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UToledo-Curated Exhibit About Feeling Safe Draws on Community Participation

An interactive art exhibit curated by an art faculty member at The University of Toledo will be on display in Carlson Library through April 29  to facilitate community participation.

Barbara Miner, professor and chair of the Department of Art, along with community artist/author Lee Fearnside and Dr. Ashley Pryor Geiger, associate professor of humanities, helped develop the collaborative, interdisciplinary artwork that combines art, writing and social justice.

The exhibit, titled “The Holding Project,” was created in response to the rise of anti-Asian American and Pacific Islander violence and a sense that art could provide a space for community dialogue about feelings of safety and unsafety, and how these feelings about community shape and impact the lives of individuals.

“The Holding Project” is a large-scale concertina book composed of pages containing messages from people from all walks of life. Cards provided near the book ask each responder, “What makes you feel safe?” and “What makes you feel unsafe?”.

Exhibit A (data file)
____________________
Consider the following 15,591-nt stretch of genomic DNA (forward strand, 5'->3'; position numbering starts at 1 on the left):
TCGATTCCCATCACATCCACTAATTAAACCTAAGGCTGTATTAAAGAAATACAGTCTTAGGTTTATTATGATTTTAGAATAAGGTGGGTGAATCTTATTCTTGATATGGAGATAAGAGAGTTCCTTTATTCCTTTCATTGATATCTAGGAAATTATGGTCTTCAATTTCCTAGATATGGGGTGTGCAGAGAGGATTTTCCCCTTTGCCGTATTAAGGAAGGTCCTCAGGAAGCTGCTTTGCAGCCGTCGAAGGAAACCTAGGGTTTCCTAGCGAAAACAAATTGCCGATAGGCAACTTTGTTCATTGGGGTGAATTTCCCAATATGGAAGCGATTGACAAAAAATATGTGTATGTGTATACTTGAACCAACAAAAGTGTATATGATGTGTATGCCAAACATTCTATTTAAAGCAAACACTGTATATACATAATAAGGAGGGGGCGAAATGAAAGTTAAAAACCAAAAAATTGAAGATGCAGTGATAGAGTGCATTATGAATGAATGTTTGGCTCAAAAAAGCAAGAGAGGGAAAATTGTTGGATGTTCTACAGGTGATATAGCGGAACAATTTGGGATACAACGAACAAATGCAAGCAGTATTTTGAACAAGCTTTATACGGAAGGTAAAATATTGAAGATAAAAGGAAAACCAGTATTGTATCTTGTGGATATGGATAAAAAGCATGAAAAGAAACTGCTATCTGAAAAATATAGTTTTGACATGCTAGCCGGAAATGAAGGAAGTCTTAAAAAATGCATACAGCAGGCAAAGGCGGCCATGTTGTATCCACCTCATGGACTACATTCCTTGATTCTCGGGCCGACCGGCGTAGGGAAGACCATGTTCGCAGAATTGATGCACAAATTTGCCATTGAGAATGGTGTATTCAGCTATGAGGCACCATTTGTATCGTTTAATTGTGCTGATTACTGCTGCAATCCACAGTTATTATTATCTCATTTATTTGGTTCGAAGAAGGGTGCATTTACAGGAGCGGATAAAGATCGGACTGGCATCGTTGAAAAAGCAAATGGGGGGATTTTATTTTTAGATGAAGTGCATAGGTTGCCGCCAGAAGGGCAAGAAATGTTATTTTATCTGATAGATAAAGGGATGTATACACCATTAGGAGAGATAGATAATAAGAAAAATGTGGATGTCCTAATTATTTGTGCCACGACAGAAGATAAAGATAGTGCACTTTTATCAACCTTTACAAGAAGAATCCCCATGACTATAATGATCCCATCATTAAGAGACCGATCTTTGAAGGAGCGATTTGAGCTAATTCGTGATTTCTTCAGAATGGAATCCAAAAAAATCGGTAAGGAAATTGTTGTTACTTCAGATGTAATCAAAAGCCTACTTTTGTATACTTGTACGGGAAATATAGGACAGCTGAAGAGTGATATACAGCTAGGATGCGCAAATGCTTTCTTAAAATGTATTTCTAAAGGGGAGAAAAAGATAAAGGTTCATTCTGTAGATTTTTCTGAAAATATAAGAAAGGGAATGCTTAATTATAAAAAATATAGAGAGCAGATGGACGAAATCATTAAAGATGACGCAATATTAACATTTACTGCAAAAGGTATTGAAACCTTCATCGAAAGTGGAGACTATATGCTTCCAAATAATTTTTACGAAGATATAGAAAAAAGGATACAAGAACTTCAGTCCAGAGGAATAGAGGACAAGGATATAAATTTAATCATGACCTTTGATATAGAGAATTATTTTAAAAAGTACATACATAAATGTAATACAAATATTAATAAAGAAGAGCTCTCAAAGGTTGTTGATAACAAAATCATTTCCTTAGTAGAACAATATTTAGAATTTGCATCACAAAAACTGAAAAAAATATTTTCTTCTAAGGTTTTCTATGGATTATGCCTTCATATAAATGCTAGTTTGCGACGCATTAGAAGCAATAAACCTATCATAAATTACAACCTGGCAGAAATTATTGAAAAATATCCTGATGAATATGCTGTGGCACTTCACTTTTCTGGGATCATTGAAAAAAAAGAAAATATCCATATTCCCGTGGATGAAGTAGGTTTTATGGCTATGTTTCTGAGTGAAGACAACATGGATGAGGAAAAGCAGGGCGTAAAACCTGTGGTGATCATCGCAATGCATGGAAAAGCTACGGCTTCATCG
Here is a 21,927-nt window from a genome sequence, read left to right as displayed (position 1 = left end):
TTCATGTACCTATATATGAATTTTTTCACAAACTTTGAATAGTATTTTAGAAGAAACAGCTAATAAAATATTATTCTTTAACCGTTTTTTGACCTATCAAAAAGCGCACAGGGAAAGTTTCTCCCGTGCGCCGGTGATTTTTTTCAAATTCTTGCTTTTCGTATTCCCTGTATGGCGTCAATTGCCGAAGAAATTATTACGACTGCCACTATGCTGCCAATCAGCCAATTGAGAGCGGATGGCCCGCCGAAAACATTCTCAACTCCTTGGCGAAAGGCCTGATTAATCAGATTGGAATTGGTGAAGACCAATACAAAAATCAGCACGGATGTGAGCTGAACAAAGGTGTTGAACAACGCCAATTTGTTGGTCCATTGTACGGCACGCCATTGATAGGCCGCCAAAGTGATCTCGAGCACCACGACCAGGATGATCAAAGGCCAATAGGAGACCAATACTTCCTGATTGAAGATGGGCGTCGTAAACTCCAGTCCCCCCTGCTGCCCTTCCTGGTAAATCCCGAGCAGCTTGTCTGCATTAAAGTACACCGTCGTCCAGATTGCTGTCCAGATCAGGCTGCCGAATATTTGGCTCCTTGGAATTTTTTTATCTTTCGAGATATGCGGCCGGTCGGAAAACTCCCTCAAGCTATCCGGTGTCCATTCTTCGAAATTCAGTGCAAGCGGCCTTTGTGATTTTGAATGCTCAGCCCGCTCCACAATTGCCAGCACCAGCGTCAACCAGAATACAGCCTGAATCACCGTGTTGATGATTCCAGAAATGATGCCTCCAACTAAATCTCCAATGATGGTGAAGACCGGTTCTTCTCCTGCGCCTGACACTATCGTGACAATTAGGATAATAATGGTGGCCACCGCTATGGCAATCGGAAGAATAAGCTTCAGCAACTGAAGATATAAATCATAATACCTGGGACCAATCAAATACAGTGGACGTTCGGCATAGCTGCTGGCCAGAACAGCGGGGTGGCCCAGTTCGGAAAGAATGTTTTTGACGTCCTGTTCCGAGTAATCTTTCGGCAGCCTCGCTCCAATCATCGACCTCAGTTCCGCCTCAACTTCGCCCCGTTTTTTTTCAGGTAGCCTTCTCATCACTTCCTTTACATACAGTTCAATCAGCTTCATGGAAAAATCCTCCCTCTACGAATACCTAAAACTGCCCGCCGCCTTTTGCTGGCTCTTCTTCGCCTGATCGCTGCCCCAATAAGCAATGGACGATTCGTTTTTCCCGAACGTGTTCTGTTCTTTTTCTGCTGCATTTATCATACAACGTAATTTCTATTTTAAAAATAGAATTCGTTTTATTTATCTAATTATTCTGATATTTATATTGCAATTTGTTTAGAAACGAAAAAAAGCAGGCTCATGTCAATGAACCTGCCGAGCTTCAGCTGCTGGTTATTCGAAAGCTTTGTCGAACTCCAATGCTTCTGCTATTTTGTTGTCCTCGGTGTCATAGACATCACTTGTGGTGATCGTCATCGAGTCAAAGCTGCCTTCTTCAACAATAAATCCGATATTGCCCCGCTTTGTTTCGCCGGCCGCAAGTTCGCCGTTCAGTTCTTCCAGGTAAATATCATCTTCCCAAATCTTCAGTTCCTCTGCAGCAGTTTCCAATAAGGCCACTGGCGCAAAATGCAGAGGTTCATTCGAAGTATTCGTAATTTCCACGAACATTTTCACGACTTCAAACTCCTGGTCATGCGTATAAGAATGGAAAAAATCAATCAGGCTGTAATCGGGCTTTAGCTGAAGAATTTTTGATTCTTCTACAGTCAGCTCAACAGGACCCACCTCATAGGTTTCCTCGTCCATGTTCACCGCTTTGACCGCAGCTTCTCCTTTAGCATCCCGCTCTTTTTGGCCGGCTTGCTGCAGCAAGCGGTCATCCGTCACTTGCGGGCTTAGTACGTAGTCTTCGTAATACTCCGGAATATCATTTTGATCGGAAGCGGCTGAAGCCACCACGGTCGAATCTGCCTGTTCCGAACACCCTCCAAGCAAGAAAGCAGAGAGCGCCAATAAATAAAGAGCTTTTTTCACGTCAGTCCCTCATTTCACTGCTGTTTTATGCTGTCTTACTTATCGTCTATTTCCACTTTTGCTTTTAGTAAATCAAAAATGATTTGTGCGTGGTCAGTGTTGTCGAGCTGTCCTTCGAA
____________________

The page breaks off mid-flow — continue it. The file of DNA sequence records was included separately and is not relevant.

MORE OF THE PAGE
“The anonymous responses are not generic, but often deeply personal and tell the unvarnished, uncurated story of a community,” Miner said. “Some express outrage, fear and hatred. But most speak of love, family and respect for others.”

Initially, the exhibit was displayed at all 20 branches of the Toledo Lucas County Public Library where responses were collected. The curated book also was displayed at the Toledo Museum of Art Library in the UToledo Center for the Visual Arts, as well as the downtown arts celebration, Momentum, in September.

Miner said the project will continue to grow and share responses, continuing the dialogue that the project has begun. Smaller versions of the book will be presented to the library locations which generated responses. Eventually, the project will migrate into the digital space to make it available to an even larger, more diverse audience.

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